It is the Christmas dream to wake up on the big day while the snow is falling outside, the stockings are opened and mulled wine is sipped.
The romanticized states are eagerly awaited every year, but when children open their curtains on December 25th, they are often disappointed.
According to Met Office, they will proclaim a white Christmas when a single snowflake falls at one of their observation stations in the UK on July 25th.
Snow doesn’t even have to settle on the ground; a single flake is enough at one of the 270 observation stations.
Previously, the Met Office officially declared a White Christmas when snow fell on its London office building.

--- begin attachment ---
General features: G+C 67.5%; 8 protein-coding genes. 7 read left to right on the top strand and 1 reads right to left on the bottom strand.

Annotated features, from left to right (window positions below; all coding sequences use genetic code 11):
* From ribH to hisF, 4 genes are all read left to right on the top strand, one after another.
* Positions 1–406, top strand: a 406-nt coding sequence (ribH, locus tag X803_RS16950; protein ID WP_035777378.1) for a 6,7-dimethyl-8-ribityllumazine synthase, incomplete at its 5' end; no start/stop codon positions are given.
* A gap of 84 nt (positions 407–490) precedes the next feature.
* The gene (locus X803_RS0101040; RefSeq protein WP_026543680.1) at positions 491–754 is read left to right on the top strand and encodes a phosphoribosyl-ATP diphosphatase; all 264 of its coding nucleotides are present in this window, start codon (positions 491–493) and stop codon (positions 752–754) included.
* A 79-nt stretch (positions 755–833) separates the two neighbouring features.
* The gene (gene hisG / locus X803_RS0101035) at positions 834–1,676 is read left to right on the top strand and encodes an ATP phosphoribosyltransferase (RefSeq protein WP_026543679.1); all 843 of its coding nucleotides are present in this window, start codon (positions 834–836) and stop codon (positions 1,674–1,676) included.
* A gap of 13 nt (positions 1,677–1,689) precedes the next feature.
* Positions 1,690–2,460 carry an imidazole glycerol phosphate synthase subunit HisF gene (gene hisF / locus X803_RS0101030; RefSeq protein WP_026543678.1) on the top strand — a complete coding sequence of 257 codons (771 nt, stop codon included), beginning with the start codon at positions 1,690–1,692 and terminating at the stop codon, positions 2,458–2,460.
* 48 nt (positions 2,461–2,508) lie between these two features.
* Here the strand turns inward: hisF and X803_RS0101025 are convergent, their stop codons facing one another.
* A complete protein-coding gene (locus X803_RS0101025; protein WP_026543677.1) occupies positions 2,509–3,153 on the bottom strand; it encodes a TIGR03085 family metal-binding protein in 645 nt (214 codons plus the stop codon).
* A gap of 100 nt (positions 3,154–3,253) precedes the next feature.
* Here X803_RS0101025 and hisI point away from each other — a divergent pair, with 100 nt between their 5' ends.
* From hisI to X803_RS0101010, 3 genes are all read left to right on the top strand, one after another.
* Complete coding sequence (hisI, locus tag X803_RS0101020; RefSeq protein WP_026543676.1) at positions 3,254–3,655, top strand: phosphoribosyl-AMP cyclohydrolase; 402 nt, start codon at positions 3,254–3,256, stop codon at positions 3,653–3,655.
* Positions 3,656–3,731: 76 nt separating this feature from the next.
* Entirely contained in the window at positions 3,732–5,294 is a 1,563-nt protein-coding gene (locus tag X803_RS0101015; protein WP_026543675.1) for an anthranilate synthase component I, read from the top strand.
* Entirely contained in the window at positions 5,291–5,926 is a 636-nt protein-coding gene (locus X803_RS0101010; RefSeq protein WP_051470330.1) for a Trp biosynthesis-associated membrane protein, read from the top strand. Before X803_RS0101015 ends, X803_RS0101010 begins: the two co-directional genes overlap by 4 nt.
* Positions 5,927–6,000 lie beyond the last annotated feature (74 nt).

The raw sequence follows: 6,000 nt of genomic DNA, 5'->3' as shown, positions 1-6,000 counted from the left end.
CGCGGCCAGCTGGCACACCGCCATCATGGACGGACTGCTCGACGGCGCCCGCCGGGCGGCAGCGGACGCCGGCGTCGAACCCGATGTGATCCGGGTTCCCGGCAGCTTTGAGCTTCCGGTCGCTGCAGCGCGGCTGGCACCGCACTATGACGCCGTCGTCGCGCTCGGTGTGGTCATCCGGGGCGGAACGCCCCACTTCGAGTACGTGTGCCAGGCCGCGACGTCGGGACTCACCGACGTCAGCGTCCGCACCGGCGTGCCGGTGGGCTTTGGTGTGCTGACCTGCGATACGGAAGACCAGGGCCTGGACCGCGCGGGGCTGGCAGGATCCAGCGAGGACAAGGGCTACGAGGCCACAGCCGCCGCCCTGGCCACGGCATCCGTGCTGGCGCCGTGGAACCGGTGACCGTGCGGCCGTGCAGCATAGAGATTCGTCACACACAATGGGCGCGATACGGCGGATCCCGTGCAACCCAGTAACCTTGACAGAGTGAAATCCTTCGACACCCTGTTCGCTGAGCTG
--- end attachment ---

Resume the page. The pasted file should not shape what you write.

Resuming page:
When was the last white Christmas?
The last white Christmas was 2020 when six percent of the weather stations registered the snowfall. However, only four percent of the stations reported that there was snow on the ground.
In 2018 or 2019 there was no snowfall at any station.
The last widespread Christmas celebration was in 2010 when 83 percent of the weather stations registered snow on the ground. This is extremely unusual, was fully booked with days of travel disruptions and was the coldest Christmas ever recorded in the UK.
Although the man-made climate crisis has made extreme weather conditions like snowstorms more common, the rise in temperature on earth means a white Christmas is less likely.
First popularized by Charles Dickens’ writing in The Pickwick Papers (1836) A Christmas song (1843), inspired by his childhood memories, his snowy Christmas coincided with the coldest decade in England in more than a century.